YFile Article: Martha and Murray Sr. Fisher Lecture to kick off Ecohealth and Global Health Symposium

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A two-day event running Dec. 7 and 8 organized by Faculty of Environmental Studies professor Martin Bunch will take an in-depth look at the social, environmental and global changes of health in development.

Bunch has organized the event on behalf of the Canadian Community of Practice in Ecosystem Approaches to Health (COPEH-Can), a collaboration of academics and practitioners involved in developing the field of ecohealth through research training and application.

“Ecohealth (short for ecosystem approach to human health and well-being) is an exciting new field that draws upon an understanding of coupled human and natural systems to take action with communities to improve health,” says Bunch. “Dr. Carlota Monroy's lecture on Dec. 7 provides an excellent example of the approach that will set the stage to explore a range of ecohealth applications and experiences during the symposium the following day.”

The 2015 Martha and Murray Sr. Fisher Lecture in Ruralization will be given by Monroy at the Schulich Executive Dining Room, York University, at 6:30pm on Dec. 7.

Monroy holds a PhD in medical entomology from the University of Uppsala, and is founder and senior researcher at the Laboratory of Applied Entomology and Parasitology at San Carlos University in Guatemala. Monroy is the first woman to receive the Guatemala National Science Prize, which she earned for her research on Chagas disease.

Chagas disease is a parasitic disease that can affect various organs, potentially resulting in death. The parasite is transmitted to humans primarily through insects. It is a "forgotten" disease of the poor that affects much of the rural population in Latin America. Monroy uses a community-based “ecohealth” approach to study the persistence of vector species in human dwellings. Using local technology and skills, and working with local community members (particularly women), her team addresses housing conditions to reduce exposure to insect vectors.

Monroy’s lecture sets the stage for the Ecohealth and Global Health Symposium at the same venue on Dec. 8.

Global health addresses public health and health promotion in global contexts. Its challenges, including chronic and infectious disease, do not recognize national borders. Similarly, ecosystems and the ecological determinants of health cannot be confined within political boundaries.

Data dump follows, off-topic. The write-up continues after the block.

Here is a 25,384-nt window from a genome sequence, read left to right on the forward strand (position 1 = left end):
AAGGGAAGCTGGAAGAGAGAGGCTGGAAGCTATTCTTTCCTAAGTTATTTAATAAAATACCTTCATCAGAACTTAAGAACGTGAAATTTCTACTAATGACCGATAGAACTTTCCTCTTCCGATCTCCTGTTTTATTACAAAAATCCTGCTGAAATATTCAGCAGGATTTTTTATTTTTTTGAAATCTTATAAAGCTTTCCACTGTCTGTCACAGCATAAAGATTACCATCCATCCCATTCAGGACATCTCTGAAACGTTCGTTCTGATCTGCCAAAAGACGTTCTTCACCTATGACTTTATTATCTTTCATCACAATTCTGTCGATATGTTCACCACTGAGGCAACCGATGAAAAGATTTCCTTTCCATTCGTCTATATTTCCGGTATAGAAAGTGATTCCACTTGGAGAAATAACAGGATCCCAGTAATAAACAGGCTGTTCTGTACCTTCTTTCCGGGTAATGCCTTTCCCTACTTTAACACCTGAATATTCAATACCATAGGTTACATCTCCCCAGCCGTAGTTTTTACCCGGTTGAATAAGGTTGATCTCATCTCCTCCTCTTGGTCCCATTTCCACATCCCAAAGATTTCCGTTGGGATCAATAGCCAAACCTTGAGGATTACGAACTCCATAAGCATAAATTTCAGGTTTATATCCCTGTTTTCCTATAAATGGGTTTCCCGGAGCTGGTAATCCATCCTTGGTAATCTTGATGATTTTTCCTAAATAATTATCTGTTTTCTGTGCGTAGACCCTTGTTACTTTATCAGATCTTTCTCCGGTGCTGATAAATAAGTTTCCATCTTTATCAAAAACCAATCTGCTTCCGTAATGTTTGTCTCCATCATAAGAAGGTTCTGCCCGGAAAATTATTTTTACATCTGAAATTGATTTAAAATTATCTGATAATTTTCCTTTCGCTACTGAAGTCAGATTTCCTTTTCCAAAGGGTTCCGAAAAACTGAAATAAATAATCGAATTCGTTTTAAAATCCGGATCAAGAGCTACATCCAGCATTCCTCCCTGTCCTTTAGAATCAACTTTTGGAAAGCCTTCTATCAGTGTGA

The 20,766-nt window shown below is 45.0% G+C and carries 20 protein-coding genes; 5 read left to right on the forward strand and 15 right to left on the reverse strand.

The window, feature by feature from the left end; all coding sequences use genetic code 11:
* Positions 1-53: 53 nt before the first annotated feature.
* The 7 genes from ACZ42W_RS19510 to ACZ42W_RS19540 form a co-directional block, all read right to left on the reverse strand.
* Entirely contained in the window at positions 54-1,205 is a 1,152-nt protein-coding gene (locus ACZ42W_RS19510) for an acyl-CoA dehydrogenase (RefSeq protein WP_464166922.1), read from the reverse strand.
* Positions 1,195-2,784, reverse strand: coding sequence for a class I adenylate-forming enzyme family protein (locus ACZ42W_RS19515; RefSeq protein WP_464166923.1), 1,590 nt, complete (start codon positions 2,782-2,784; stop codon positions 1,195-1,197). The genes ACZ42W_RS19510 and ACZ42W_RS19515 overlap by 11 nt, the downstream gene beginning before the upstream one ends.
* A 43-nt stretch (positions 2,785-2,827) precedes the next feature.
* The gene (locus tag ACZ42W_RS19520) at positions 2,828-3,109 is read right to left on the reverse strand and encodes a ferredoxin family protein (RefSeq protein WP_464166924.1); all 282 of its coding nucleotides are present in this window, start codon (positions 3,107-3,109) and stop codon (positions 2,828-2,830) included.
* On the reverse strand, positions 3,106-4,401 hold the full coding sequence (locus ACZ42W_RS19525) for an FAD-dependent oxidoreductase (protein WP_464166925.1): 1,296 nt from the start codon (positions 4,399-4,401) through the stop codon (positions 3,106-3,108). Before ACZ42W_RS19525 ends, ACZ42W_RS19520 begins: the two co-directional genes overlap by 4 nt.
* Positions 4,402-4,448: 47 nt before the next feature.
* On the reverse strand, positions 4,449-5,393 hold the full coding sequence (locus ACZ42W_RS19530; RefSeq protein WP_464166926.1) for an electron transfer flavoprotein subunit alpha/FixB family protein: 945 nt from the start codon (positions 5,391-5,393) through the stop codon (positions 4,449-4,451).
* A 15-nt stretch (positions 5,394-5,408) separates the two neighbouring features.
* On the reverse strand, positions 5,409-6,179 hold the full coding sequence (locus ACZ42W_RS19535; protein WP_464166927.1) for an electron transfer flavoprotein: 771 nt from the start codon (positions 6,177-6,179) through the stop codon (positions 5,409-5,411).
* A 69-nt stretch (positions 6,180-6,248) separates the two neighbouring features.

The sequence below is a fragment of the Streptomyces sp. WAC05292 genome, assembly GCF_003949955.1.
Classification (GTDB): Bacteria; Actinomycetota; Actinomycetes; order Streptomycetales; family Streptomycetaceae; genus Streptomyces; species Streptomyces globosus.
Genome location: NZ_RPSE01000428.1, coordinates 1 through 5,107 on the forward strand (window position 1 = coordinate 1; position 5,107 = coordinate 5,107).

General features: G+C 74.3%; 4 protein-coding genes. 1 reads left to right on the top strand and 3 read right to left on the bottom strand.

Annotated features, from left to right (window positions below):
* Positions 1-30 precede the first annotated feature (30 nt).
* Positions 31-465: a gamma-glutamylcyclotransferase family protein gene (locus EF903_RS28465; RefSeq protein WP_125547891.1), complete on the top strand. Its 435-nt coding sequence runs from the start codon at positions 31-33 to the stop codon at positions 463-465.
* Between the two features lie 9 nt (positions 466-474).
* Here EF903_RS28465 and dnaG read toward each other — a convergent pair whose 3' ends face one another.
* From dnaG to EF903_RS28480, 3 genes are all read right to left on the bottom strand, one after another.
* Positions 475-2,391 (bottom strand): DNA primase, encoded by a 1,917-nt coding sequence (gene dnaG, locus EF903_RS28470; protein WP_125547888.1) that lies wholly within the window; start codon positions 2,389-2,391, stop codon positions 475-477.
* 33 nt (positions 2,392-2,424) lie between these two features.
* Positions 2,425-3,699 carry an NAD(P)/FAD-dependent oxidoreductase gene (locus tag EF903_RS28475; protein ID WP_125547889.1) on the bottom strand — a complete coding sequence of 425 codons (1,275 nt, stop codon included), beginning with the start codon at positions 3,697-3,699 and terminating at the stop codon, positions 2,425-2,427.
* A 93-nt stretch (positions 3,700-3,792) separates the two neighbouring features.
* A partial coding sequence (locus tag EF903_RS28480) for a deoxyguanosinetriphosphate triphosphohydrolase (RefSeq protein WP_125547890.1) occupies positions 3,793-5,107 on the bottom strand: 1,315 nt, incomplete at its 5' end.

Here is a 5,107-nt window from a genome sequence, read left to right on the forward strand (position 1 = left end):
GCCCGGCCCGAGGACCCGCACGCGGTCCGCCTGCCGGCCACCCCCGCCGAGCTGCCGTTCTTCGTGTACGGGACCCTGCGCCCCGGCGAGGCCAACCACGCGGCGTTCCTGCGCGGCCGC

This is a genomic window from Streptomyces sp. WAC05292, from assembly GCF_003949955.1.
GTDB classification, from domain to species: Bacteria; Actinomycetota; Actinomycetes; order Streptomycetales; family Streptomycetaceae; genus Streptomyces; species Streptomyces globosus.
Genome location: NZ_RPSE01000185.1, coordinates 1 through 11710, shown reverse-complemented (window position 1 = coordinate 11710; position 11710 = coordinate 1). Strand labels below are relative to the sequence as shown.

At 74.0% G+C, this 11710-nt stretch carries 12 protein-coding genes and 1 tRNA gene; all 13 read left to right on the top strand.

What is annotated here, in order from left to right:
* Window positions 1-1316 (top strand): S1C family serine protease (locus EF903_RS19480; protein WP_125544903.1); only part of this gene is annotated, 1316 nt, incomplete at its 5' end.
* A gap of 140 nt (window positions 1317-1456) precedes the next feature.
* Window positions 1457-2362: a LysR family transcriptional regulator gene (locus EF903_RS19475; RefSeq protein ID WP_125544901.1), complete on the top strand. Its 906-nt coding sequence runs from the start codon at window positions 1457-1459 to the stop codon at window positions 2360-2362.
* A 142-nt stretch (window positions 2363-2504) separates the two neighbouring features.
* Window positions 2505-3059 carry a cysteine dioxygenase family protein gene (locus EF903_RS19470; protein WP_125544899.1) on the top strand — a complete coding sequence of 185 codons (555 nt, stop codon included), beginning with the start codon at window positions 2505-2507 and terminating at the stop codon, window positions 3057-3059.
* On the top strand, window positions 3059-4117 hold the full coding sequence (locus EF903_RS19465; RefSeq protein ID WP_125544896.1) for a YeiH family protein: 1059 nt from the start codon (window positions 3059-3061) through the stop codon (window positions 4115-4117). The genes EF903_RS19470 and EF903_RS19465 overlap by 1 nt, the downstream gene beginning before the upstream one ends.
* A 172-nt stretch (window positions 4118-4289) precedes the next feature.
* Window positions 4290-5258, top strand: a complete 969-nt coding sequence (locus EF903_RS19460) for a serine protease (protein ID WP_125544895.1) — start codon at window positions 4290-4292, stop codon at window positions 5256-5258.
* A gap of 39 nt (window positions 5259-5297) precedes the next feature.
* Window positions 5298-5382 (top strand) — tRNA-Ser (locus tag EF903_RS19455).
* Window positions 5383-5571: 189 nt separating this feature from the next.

Ecohealth focuses on combining ideas in ecology with the social and environmental determinants of health. The field is transdisciplinary, striving to engage community members in a participatory framework that addresses ecological sustainability, gender and social equity, with the ultimate goal of employing knowledge for action to improve human health and well-being.

The symposium will explore aspects of ecohealth or “the ecosystem approach to health” that may be useful to those working in the field of global health. Four panelists will discuss research ranging from agro-ecosystems and pesticides, to Aboriginal Youth and HIV, and collaborative research. Panelists include Donald Cole (University of Toronto), Andres Sanchez (International Development Research Centre (IDRC)), Lindsay Galway (Lakehead University) and Sarah Flicker (York University).

As part of the symposium, participants will engage in an interactive activity to apply ecohealth thinking to: health and climate change; pedagogy and training; ecohealth and public health; well-being in rural conservation contexts in Costa Rica; and health/well-being and Indigenous communities in Canada.

The event has been generously sponsored by York University’s Faculty of Environmental Studies and Faculty of Health, the Canadian Community of Practice in Ecosystem Approaches to Health (CoPEH Canada), Ekosanté, the International Development Research Centre and the Centre for Research on Latin America and the Caribbean.

To read more about the Martha and Murray Sr. Fisher Lecture and the Ecohealth and Global Health Symposium, and to RSVP, visit the event webpage.